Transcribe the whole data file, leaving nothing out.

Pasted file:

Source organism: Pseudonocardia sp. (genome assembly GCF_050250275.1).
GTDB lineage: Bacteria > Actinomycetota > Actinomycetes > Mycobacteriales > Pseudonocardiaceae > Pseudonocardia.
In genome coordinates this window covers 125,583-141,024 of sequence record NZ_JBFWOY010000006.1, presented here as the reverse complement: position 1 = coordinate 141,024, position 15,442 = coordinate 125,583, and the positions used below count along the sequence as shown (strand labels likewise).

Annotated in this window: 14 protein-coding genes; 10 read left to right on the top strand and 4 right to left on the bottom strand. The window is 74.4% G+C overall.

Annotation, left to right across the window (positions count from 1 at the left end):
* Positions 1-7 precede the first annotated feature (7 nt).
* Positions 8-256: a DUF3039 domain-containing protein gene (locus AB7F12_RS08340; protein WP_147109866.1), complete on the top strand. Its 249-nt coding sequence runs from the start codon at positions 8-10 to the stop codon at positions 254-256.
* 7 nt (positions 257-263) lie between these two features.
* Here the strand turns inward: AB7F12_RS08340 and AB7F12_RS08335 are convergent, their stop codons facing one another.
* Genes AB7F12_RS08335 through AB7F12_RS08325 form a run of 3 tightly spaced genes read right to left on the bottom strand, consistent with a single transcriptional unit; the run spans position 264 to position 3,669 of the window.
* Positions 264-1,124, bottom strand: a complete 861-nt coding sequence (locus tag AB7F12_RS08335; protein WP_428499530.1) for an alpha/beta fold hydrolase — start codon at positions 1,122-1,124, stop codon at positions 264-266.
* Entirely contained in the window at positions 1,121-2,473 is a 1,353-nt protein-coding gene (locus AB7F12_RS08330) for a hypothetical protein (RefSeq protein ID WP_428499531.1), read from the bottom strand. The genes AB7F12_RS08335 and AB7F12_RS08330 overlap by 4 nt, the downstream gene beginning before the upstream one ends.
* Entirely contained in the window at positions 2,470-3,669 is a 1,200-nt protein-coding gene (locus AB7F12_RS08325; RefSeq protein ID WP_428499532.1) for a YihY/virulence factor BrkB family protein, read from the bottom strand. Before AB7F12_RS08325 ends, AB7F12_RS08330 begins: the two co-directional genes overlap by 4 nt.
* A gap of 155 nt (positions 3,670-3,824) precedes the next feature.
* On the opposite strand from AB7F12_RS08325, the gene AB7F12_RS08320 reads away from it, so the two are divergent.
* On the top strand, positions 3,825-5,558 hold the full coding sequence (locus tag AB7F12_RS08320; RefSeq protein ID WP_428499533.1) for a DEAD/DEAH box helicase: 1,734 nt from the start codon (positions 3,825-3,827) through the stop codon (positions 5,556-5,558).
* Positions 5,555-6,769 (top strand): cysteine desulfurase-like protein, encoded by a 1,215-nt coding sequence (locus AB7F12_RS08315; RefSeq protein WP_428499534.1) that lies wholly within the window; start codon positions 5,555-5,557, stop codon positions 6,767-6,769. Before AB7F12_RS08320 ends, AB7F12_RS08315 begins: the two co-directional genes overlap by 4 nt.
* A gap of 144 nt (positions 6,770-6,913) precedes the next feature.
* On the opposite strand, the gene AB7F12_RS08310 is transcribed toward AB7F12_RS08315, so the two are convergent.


Source organism: Pseudonocardia sp. (genome assembly GCF_050250275.1).
GTDB lineage: Bacteria > Actinomycetota > Actinomycetes > Mycobacteriales > Pseudonocardiaceae > Pseudonocardia.
In genome coordinates this window covers 125,583-141,024 of sequence record NZ_JBFWOY010000006.1, presented here as the reverse complement: position 1 = coordinate 141,024, position 15,442 = coordinate 125,583, and the positions used below count along the sequence as shown (strand labels likewise).

Annotated in this window: 14 protein-coding genes; 10 read left to right on the top strand and 4 right to left on the bottom strand. The window is 74.4% G+C overall.

Annotation, left to right across the window (positions count from 1 at the left end):
* Positions 1-7 precede the first annotated feature (7 nt).
* Positions 8-256: a DUF3039 domain-containing protein gene (locus AB7F12_RS08340; protein WP_147109866.1), complete on the top strand. Its 249-nt coding sequence runs from the start codon at positions 8-10 to the stop codon at positions 254-256.
* 7 nt (positions 257-263) lie between these two features.
* Here the strand turns inward: AB7F12_RS08340 and AB7F12_RS08335 are convergent, their stop codons facing one another.
* Genes AB7F12_RS08335 through AB7F12_RS08325 form a run of 3 tightly spaced genes read right to left on the bottom strand, consistent with a single transcriptional unit; the run spans position 264 to position 3,669 of the window.
* Positions 264-1,124, bottom strand: a complete 861-nt coding sequence (locus tag AB7F12_RS08335; protein WP_428499530.1) for an alpha/beta fold hydrolase — start codon at positions 1,122-1,124, stop codon at positions 264-266.
* Entirely contained in the window at positions 1,121-2,473 is a 1,353-nt protein-coding gene (locus AB7F12_RS08330) for a hypothetical protein (RefSeq protein ID WP_428499531.1), read from the bottom strand. The genes AB7F12_RS08335 and AB7F12_RS08330 overlap by 4 nt, the downstream gene beginning before the upstream one ends.
* Entirely contained in the window at positions 2,470-3,669 is a 1,200-nt protein-coding gene (locus AB7F12_RS08325; RefSeq protein ID WP_428499532.1) for a YihY/virulence factor BrkB family protein, read from the bottom strand. Before AB7F12_RS08325 ends, AB7F12_RS08330 begins: the two co-directional genes overlap by 4 nt.
* A gap of 155 nt (positions 3,670-3,824) precedes the next feature.
* On the opposite strand from AB7F12_RS08325, the gene AB7F12_RS08320 reads away from it, so the two are divergent.
* On the top strand, positions 3,825-5,558 hold the full coding sequence (locus tag AB7F12_RS08320; RefSeq protein ID WP_428499533.1) for a DEAD/DEAH box helicase: 1,734 nt from the start codon (positions 3,825-3,827) through the stop codon (positions 5,556-5,558).
* Positions 5,555-6,769 (top strand): cysteine desulfurase-like protein, encoded by a 1,215-nt coding sequence (locus AB7F12_RS08315; RefSeq protein WP_428499534.1) that lies wholly within the window; start codon positions 5,555-5,557, stop codon positions 6,767-6,769. Before AB7F12_RS08320 ends, AB7F12_RS08315 begins: the two co-directional genes overlap by 4 nt.
* A gap of 144 nt (positions 6,770-6,913) precedes the next feature.
* On the opposite strand, the gene AB7F12_RS08310 is transcribed toward AB7F12_RS08315, so the two are convergent.